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Sunday, 3 March 2013

The Celto-Germanic Hyperborean Origin of the Graal Quest

In my articles from 23/2/13 and 10/2/13-Gar, Woden-Parsifal`s Graal Rune and The Graal Runes of the Anglo-Saxon Futhorc I referred once more to the Sacred Hallows of the Hyperborean Tuatha De Danann. These hallows are also to be found again symbolically in the Arthurian cycle of myths. We will recall that there are four clear elements to the Arthurian cycle: the sword Excalibur, the stone from which Arthur pulled it, the quest for the Graal[which is represented by a chalice which originally would have been a horn[the Calc Rune]and Parsifal`s spear which is closely associated with the Graal. The sword Excalibur is of course the sword of the God Nuada Airgetlam[silver hand or arm], the first king of the Tuatha. The sword`s name[all swords of any importance in Celtic and Germanic mythology had names]was Claiomh Solais-The Sword of Light. This sword was inherited by Arthur as a symbol of His kingship-divine kingship that is which places Arthur or Ar-Thor in a mythological rather than an historical context. The Tyr Rune symbolises both the sword and spear which are both symbols of divine kingship amongst the Celto-Germanic peoples. The stone from which Arthur pulled the sword is the Lia Fail of the Tuatha, the Stone of Destiny, used for the crowning of monarchs in Tara. This hallow is represented by the Stan Rune. The Cauldron of the Dagda is the origin in part of the concept of the Graal as a cup or chalice. Of course the Graal is also represented as a green stone, evident from Wolfram von Eschenbach`s Parzival. The Graal is symbolised by the Calc Rune, the horn being a precursor to the cup or chalice, being eventually outlawed by the church for its `heathen` associations. The Spear of Lugh which is also Gungnir, the Spear of Woden is inherited by the Aryan Kristos Parsifal and is represented by the Gar Rune, the Gift of Ing, the Spear of Divine Genetic Inheritance! The fact that there is a continuing thread that links the Celtic, Arthurian and Germanic traditions together is surely evidence of the common Aryan origin of the Graal mythos? The exoteric search for the Graal and its accompanying hallows-the spear, stone and sword is the external form of the inner quest to recover the lost northern, polar, Thulean, Solar and Hyperborean wisdom, the inheritance of the Arya.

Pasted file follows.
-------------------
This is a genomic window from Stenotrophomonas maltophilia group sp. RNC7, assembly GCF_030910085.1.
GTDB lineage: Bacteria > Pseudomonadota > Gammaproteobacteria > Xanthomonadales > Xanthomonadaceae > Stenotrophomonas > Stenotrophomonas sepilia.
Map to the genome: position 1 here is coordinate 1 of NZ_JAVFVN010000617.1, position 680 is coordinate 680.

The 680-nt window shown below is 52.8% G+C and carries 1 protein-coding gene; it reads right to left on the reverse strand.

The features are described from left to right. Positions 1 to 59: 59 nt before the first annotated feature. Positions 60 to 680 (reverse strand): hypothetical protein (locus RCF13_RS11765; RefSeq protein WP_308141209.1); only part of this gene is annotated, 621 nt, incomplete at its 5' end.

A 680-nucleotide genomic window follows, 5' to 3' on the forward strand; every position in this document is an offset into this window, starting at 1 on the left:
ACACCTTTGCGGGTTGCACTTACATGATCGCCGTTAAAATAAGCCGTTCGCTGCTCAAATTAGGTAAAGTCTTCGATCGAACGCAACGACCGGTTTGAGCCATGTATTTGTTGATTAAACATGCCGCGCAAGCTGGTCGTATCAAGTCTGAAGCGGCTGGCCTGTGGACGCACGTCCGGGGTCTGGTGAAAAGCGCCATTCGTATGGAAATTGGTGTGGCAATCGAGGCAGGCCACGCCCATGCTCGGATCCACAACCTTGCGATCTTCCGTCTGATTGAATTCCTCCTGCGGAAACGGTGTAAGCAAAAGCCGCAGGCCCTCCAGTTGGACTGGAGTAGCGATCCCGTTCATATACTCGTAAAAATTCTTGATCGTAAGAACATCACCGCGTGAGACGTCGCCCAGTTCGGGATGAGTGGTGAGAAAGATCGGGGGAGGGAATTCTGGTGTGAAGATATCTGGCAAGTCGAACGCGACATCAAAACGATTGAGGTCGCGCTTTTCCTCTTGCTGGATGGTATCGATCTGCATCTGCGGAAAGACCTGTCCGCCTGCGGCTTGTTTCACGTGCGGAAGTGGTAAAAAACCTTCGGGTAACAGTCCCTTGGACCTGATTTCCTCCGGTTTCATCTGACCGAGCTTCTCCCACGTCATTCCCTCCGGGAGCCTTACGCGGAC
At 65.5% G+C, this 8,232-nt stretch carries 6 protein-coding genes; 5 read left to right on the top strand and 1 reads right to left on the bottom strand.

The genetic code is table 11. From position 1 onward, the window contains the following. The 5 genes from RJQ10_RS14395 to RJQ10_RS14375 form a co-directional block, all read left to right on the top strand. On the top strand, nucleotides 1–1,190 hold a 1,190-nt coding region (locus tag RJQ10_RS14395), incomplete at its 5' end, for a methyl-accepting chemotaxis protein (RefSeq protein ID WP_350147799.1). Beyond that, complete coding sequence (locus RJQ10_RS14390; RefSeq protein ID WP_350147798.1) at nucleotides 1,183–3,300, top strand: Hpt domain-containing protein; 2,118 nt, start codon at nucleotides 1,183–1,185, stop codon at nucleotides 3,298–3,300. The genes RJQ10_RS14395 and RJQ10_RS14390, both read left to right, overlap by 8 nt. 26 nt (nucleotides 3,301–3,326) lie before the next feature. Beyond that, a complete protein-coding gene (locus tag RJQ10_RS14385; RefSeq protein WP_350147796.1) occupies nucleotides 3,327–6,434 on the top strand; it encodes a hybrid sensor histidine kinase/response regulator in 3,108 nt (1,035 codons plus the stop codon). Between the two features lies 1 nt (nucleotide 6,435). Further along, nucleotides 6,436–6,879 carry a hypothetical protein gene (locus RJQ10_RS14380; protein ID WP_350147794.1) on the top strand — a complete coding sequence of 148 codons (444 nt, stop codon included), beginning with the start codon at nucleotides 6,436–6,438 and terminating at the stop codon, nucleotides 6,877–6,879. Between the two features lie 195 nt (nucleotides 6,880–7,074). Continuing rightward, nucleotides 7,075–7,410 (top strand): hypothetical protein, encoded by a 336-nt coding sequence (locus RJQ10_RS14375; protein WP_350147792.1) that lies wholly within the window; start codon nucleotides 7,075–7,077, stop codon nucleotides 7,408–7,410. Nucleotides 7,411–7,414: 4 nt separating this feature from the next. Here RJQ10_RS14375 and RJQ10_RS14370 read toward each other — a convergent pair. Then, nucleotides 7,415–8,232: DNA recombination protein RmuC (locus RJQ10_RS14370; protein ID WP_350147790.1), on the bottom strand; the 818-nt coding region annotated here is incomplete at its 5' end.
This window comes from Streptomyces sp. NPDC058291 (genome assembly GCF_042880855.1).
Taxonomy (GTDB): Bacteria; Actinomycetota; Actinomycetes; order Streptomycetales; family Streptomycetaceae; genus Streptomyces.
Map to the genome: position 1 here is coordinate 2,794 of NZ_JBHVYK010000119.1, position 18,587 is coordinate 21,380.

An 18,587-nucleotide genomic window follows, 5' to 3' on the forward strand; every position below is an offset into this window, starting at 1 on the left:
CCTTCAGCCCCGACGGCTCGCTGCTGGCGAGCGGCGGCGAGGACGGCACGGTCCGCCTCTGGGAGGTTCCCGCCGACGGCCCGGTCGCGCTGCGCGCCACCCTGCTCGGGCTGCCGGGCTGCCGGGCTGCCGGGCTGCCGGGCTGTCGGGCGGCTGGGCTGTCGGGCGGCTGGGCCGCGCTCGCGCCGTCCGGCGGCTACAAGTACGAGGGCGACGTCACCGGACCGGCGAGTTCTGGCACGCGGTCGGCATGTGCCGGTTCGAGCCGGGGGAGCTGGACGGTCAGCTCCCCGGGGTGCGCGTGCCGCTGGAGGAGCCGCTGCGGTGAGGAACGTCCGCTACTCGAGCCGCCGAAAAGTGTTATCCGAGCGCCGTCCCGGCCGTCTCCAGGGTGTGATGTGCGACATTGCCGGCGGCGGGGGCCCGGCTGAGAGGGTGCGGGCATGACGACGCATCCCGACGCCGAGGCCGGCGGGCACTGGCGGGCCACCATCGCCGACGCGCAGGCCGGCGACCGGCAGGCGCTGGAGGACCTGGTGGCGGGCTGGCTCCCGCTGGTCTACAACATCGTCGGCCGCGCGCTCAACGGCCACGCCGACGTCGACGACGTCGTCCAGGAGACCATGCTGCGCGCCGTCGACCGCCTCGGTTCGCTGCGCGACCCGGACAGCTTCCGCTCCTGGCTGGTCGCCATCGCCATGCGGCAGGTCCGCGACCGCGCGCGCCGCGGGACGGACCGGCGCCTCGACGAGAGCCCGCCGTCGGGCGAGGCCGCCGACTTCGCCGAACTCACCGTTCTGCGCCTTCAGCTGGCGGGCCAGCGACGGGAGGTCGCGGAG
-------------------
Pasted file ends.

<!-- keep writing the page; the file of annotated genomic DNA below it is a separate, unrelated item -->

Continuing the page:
4 comments:

Welsh Mythology said...

I'm assuming this is your flight of inspiration presented so thoroughly here? If not, the etymological explanation of some of your names here are found in their Welsh roots. Arthur's name, him being originaly a Welsh mythological figure, breakes down to Arth-ur, which means Golden Bear. The original name of Excalibur is Caledfwlch according to the Welsh source myth.

Wotans Krieger said...

Perhaps you are new to reading my blogs or you would not have made such a basic error in assuming that my articles are to do with etymology rather than mythological symbolism.
As you will see from this and my other two related blogs-Aryan Myth and Metahistory and Die Armanenschaft der Ariogermanen what I am concerned with is identifying common underlying Aryan mythological constructs. I am well aware of the `bear` associations with Arthur but there are other folk-etymological associations which are in my opinion equally valid from a differing perspective. Ar-Thor is in fact a prextian pan-Aryan sun God whose identity may still be discerned in the work of Mallory.L.A. Waddell wrote concerning Aryan Thor:Ar-Thor in his groundbreaking work-British Edda and this is where the concept is derived from. Please read this work and then return with a more informed opinion!

Welsh Mythology said...

Thanks for the reply Wotans. Yes, I have read Waddell and his ideas are interesting, but I don't see how this is a valid interpretation. These are very different traditions, and although there is obvious influence in some places (Gwydion / Wotan maybe being the clearest) there is still very little to back these ideas up. Lots of words have been written about it, but it still doesn't make it more probable. I respect the fact that this is your interest, but I still have an opinion, and a sense of responsibility for trying to preserve a degree of integrity for Welsh myth, a body of work so overly interpreted these days it has lost it's coherence in the English speaking world. I think there are easier comparisons to make between the Celtic / Germanic spheres without necessarily needing to reduce a Welsh mythological figure to an Aryan root.

Wotans Krieger said...

Having read Waddell I take it that you accept that many of his theories concerning for instance the Aryan origins of Egyptian and Sumerian civilisation are now being seen as correct in many quarters although at the time may have raised eyebrows in the stuffy halls of acadaemia.Likewise with the concept of Arthur being a lost and almost forgotten Celtic and indeed pan-Aryan sun deity.
I accept the corelation between Woden and Gwydion,an observation also made by the Folk Warder of Woden`s Folk.However there are parallels also with Lugh.
I don`t regard the analysis of Welsh or Celtic mythology as reductionism.Like it or not but Welsh mythology can like the Germanic be traced to an Aryan root and this is the essence of my blogs-to create a mythology for Aryans living in the post-xtian age.Much of our Aryan Weltanschauung was lost with the enforced xtianisation of Europe but we can recover that which was lost via study of the available materials and by exploring the Collective Racial Unconscious and being of German,English and some Welsh descent this places me in a unique position with the ability to assist in the recovery of the lost Aryan mythology of these islands in a similar manner to Tolkien.